How to configure the local development environment in Windows
Local environment in Windows with PHP, Apache and MySQL One of the first tasks that we, as programmers, must carry out is to configure our local development environment. This will obviously vary depending on the operating system that is running our development computer, the programming language that we are using for…
Local environment in Windows with PHP, Apache and MySQL
One of the first tasks that we, as programmers, must carry out is to configure our local development environment. This will obviously vary depending on the operating system that is running our development computer, the programming language that we are using for development, and the database system that we have chosen.
In this case I am going to explain how to configure a machine when we are running Windows7 64-bit and we want to program using PHP with Apache as our web server and MySQL as our database system.
We will also install a rich text editor to write our programs and scripts, and we will look at other applications and utilities that we will find useful in our daily work as developers.
Install a WAMP server
We can install Apache, MySQL and PHP separately, but fortunately there are solutions that can combine all three elements and let us to manage tasks and automate processes such as starting, terminating and restarting services. There are many options available to suit each programmer. I use WAMP, which is free and has 32 and 64 bit versions. If we are using Windows 7 64-bit, download and install the 64-bit version, Wampserver 2.5 64-bit PHP 5.5. A window will appear when we start the download to warn us that, among other things, we need to install Microsoft Visual C++ 2012 Redistributable (x64). You can get it from the previous link if you have not already installed it.
We start WAMP and check it is running correctly by putting the address http://localhost in our browser, which will look something like this:
Now in the Windows7 systray (icons next to the date and time) we will see a new WAMP icon, and when we left-click on it we will see options such as starting or terminating services, restarting them, exiting WAMP or checking the version and PHP and Apache modules.
Install a text editor or IDE
Our next task is to install a rich text editor or an IDE.
A rich text editor is similar to Windows Notebook, in the sense that it is a plain text editor that unlike programs such as Microsoft Word or Pages does not add any markers or additional data to the text. The main difference between Notebook and a rich text editor is that the latter offers a series of tools to make writing easier, such as advanced search, highlighting tags and key words or even modules for compiling our scripts directly. Examples of text editors are Sublime Text and Notepad++.
The other option is to install an IDE, which stands for Integrated Development Environment. These programs usually consist of an editor, a compiler and a debugger, which is a tool for finding mistakes in our scripts when they are running. Some examples of IDEs are PHPStorm, NetBeans, Eclipse and VisualStudio. Some of these IDEs are associated with programming languages.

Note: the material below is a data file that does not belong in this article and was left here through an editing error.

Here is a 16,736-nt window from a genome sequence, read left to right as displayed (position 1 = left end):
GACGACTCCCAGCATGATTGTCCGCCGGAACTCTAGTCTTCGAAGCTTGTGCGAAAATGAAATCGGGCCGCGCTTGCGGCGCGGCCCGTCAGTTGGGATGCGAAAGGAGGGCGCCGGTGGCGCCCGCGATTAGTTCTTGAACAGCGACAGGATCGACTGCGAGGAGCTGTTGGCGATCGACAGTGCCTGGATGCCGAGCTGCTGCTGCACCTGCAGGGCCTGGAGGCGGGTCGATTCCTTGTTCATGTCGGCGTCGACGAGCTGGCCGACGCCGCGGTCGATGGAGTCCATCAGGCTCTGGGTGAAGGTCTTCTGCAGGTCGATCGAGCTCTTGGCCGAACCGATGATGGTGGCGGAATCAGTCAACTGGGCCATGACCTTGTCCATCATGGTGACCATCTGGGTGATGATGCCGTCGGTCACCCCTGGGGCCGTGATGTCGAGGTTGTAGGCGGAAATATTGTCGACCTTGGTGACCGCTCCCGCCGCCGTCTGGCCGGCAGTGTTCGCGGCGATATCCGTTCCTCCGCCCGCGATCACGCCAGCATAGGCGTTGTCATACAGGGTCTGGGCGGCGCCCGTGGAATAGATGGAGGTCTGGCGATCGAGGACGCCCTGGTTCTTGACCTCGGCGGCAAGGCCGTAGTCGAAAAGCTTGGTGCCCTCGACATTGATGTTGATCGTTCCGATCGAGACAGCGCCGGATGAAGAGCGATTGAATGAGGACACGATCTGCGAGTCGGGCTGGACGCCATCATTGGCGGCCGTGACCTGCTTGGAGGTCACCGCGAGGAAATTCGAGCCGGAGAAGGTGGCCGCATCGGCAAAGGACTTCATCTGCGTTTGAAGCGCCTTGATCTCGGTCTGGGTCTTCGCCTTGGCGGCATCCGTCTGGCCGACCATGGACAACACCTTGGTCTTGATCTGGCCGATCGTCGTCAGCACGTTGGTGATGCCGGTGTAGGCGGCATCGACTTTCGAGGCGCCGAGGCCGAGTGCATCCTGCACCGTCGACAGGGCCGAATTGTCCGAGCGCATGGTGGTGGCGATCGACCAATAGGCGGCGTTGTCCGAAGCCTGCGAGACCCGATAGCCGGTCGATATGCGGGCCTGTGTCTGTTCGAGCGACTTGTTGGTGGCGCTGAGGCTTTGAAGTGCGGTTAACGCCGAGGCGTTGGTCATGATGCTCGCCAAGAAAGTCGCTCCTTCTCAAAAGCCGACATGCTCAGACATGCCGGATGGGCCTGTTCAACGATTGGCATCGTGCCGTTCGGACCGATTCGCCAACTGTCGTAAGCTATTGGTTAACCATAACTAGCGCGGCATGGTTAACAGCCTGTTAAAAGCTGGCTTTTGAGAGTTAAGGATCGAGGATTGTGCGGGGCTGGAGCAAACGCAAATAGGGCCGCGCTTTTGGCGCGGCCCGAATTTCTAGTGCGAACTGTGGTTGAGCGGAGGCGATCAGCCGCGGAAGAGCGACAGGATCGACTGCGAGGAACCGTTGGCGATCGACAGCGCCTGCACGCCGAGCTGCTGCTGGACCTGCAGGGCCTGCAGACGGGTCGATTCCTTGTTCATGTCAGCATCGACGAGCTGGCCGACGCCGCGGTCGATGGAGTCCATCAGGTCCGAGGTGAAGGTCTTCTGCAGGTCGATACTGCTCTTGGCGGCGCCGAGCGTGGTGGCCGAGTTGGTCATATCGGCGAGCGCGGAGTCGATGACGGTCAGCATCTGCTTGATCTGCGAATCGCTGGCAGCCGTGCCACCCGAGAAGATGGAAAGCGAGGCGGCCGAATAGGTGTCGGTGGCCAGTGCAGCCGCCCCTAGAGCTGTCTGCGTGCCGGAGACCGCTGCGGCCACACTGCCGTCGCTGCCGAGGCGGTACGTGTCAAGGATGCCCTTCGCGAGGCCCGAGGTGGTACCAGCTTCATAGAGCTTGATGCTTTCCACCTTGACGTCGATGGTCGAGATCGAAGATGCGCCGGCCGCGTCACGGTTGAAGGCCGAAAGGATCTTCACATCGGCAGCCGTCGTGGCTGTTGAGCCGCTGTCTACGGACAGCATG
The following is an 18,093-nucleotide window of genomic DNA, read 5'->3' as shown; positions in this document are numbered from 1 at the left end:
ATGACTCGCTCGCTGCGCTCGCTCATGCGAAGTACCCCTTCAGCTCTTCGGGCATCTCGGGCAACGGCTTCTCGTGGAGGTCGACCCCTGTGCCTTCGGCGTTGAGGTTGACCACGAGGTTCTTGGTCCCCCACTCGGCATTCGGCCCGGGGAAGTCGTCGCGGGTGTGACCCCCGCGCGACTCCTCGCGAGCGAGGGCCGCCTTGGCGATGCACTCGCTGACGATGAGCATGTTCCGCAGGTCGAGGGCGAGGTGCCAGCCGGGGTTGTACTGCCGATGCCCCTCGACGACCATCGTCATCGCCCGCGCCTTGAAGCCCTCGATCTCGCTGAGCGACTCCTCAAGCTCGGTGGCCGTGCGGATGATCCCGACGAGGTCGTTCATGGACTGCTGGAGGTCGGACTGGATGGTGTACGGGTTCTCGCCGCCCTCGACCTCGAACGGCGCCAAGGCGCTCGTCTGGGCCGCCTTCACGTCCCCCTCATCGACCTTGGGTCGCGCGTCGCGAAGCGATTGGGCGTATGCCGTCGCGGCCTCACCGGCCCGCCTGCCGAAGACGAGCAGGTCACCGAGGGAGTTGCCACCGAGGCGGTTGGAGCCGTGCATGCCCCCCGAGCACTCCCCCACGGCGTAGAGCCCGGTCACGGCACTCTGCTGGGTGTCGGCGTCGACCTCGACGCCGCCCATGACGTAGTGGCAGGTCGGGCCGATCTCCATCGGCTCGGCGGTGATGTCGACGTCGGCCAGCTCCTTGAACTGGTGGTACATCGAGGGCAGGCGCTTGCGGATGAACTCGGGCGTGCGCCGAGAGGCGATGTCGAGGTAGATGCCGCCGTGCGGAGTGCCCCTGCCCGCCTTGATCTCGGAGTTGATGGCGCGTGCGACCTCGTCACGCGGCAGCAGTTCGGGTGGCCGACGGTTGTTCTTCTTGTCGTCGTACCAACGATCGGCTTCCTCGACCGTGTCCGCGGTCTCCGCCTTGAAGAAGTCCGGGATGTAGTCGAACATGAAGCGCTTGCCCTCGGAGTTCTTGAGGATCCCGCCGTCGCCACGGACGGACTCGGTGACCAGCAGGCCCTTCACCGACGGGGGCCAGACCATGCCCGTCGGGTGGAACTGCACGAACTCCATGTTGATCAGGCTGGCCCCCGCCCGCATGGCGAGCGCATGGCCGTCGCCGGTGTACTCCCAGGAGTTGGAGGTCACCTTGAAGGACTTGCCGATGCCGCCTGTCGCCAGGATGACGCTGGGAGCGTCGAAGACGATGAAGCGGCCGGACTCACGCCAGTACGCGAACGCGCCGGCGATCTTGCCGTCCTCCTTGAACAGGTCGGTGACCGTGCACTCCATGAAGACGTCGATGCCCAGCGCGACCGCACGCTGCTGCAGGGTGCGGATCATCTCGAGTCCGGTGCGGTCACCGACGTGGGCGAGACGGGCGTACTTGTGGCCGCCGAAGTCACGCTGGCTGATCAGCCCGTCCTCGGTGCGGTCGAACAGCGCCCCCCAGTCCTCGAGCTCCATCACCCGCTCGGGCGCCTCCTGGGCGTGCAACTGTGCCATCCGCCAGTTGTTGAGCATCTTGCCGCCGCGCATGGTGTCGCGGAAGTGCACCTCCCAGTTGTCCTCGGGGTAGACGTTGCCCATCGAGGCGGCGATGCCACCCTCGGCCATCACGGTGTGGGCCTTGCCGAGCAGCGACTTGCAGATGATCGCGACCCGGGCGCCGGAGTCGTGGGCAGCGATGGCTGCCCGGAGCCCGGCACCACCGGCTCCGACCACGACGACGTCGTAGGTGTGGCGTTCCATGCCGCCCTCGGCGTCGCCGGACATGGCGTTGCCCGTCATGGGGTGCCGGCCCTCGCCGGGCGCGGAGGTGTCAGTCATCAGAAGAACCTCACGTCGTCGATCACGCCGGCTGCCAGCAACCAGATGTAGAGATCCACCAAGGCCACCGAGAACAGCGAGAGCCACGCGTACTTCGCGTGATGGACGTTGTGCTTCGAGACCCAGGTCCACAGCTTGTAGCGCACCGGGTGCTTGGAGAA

Personally, I use Sublime Text and PHPStorm (which is not free), although I have also used NetBeans for specific projects, for programming in Java or VisualStudio to develop an app for the Windows platform and Windows Phone.
My advice is to try different options and use the one which you are most comfortable with.
Installing a database manager
WAMP offers us a database manager, PHPMyAdmin, which can be found at http://localhost/phpmyadmin/ or by left-clicking on the WAMP icon in the systray.
Basic tasks can be handled correctly by PHPMyAdmin but I advise you to install an advanced database manager such as MySQL Workbench, which has the advantage of being written in Java, so it can be installed and run on multiple platforms such as Windows or Mac OS X. The outstanding feature of MySQL Workbench is that it lets you manage both local and remote databases, but it also has many other features for importing data or user management.
Install a version control system and a graphical client
Despite developing locally and being the only component of our team, my advice is to always use a version control system like Mercurial or Git. We are not going to look into how it works, as it is not the subject of this article.
I use Git, which is free, and was developed by none other than Linus Torvalds (attention, everyone bow…). You can download the Windows version here.
As graphical client, for both Git and Mercurial, I would strongly recommend SmartGit, which is also available for Windows, Mac OS X and Linux. SmartGit enables you to synchronize repositories with services like GitHub or BitBucket.
A password manager is another useful tool to install, because many of our projects will require the creation of users for the CMS, databases, admins… etc. Trying to remember all these users and their passwords, and their URLs can drive you crazy. That’s why there are solutions that can encrypt and store all this data.
In my case, I have tried KeePass and Password Safe and I have finally opted for the first one. Their features include the creation of groups and folders, generation of passwords with different parameters and a time limit of 15 seconds to paste a copied password (ctrl+c) or user (ctrl+b) before it is erased from the clipboard, which will prevent you from putting a password in the wrong place.
In this article we have seen what you need for installing and configuring your local development environment in Windows, which is:
- Install an integrated development environment like WampServer
- Install a text editor or IDE such as SublimeText or PHPStorm
- Install a database manager such as MySQL Workbench
- Install a version control system and a graphical client like SmartGit
- Install a password manager such as KeePass
Make sure to read the next articles!